Web­site code cracker comes to refugees’ aid

The Jewish Chronicle - - NEWS - BY MICHAEL MO­RAN

TWO YEARS ago, Finch­ley teenager Joshua Brow­der cre­ated a web­site called donotpay.co.uk. The site, which sim­pli­fied the process of con­test­ing park­ing tick­ets, was a huge hit with mo­torists and gar­nered acres of press coverage — in­clud­ing an ar­ti­cle in the JC.

Mr Brow­der went on to mod­ify the web­site’s core com­puter code to cover var­i­ous other le­gal is­sues, such as help­ing vul­ner­a­ble peo­ple ap­ply for emer­gency hous­ing, and deal­ing with PPI claims.

Now his cod­ing skill is back in the news. He has de­vised an au­to­mated “chat­bot” which uses Face­book’s mes­sag­ing sys­tem to talk refugees ar­riv­ing in the US and Canada through the process of fill­ing in an im­mi­gra­tion ap­pli­ca­tion.

For UK ar­rivals, it helps them ap­ply for asy­lum sup­port.

Mr Brow­der told the Guardian: “I’ve been try­ing to launch this for about six months — I ini­tially wanted to do it in the sum­mer. But I wanted to make sure I got it right be­cause it’s such a com­pli­cated is­sue. That took months and months of work.”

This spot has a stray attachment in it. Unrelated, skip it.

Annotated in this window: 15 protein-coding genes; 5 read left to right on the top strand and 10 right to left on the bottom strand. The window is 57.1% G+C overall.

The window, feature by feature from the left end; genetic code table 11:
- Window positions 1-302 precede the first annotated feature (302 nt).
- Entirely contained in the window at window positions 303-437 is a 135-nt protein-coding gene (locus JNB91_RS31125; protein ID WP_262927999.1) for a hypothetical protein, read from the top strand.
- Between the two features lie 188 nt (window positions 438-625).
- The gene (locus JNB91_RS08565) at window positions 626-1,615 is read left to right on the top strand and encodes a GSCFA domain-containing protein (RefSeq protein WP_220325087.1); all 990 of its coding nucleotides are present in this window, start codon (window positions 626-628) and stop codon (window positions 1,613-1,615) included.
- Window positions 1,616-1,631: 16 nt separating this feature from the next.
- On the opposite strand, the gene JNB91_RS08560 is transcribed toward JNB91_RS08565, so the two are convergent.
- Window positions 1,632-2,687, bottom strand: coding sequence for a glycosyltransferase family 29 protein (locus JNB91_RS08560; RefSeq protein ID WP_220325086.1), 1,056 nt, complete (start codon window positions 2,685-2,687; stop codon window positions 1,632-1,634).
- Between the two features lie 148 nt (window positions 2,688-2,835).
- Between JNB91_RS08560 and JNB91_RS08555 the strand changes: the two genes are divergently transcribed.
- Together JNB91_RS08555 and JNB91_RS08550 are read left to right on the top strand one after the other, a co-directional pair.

With Don­ald Trump’s re­vised presidential ex­ec­u­tive or­der sus­pend­ing the US refugee pro­gramme for 120 days and adding more uncer­tainty for refugees seek­ing a new home in the US, the in­no­va­tion could hardly be more timely.

The original donotpay site was launched as a free ser­vice and has seen over 160,000 park­ing fines over­turned. Mr Broder’s home­less­ness bot has had more than 3,000 users, with over 240,000 mes­sages pro­cessed. The Finch­ley United Sy­n­a­gogue mem­ber al­ready has plans for fur­ther in­no­va­tions.

He told the JC: “I have so many ex­cit­ing plans com­ing up, in­clud­ing ben­e­fits, pen­sions and di­vorce.

“I think that there are so many lawyers charg­ing hun­dreds of pounds for do­ing very lit­tle.”

Joshua Brow­der

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